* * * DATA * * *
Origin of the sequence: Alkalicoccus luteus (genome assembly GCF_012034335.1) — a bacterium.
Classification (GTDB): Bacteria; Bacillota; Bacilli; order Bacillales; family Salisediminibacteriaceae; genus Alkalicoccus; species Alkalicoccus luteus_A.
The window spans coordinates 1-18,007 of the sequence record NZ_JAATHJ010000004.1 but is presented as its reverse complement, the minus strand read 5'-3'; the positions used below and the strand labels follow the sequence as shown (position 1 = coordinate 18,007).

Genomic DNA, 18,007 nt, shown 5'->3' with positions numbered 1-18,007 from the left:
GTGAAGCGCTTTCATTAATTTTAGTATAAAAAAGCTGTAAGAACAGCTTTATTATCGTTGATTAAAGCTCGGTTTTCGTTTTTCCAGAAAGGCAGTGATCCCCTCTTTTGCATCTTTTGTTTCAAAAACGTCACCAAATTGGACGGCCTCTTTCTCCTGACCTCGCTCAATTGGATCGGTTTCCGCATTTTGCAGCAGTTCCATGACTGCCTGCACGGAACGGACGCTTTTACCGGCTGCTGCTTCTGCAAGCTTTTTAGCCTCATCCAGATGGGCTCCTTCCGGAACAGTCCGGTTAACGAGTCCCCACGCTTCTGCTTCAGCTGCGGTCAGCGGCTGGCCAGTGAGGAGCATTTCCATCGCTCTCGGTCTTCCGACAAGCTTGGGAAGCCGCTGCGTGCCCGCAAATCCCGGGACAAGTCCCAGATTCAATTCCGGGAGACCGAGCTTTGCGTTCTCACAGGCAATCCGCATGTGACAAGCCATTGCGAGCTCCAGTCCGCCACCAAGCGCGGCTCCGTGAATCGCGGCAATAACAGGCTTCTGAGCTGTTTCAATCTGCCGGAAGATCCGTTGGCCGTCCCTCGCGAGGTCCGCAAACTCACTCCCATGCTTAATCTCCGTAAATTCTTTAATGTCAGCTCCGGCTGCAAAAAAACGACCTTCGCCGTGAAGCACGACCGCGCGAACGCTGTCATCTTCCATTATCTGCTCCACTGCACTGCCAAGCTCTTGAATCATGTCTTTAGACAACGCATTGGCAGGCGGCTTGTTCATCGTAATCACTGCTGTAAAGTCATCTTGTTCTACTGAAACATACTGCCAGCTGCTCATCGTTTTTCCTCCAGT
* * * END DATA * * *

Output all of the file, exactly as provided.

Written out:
Origin of the sequence: Alkalicoccus luteus (genome assembly GCF_012034335.1) — a bacterium.
Classification (GTDB): Bacteria; Bacillota; Bacilli; order Bacillales; family Salisediminibacteriaceae; genus Alkalicoccus; species Alkalicoccus luteus_A.
The window spans coordinates 1-18,007 of the sequence record NZ_JAATHJ010000004.1 but is presented as its reverse complement, the minus strand read 5'-3'; the positions used below and the strand labels follow the sequence as shown (position 1 = coordinate 18,007).

Genomic DNA, 18,007 nt, shown 5'->3' with positions numbered 1-18,007 from the left:
GTGAAGCGCTTTCATTAATTTTAGTATAAAAAAGCTGTAAGAACAGCTTTATTATCGTTGATTAAAGCTCGGTTTTCGTTTTTCCAGAAAGGCAGTGATCCCCTCTTTTGCATCTTTTGTTTCAAAAACGTCACCAAATTGGACGGCCTCTTTCTCCTGACCTCGCTCAATTGGATCGGTTTCCGCATTTTGCAGCAGTTCCATGACTGCCTGCACGGAACGGACGCTTTTACCGGCTGCTGCTTCTGCAAGCTTTTTAGCCTCATCCAGATGGGCTCCTTCCGGAACAGTCCGGTTAACGAGTCCCCACGCTTCTGCTTCAGCTGCGGTCAGCGGCTGGCCAGTGAGGAGCATTTCCATCGCTCTCGGTCTTCCGACAAGCTTGGGAAGCCGCTGCGTGCCCGCAAATCCCGGGACAAGTCCCAGATTCAATTCCGGGAGACCGAGCTTTGCGTTCTCACAGGCAATCCGCATGTGACAAGCCATTGCGAGCTCCAGTCCGCCACCAAGCGCGGCTCCGTGAATCGCGGCAATAACAGGCTTCTGAGCTGTTTCAATCTGCCGGAAGATCCGTTGGCCGTCCCTCGCGAGGTCCGCAAACTCACTCCCATGCTTAATCTCCGTAAATTCTTTAATGTCAGCTCCGGCTGCAAAAAAACGACCTTCGCCGTGAAGCACGACCGCGCGAACGCTGTCATCTTCCATTATCTGCTCCACTGCACTGCCAAGCTCTTGAATCATGTCTTTAGACAACGCATTGGCAGGCGGCTTGTTCATCGTAATCACTGCTGTAAAGTCATCTTGTTCTACTGAAACATACTGCCAGCTGCTCATCGTTTTTCCTCCAGT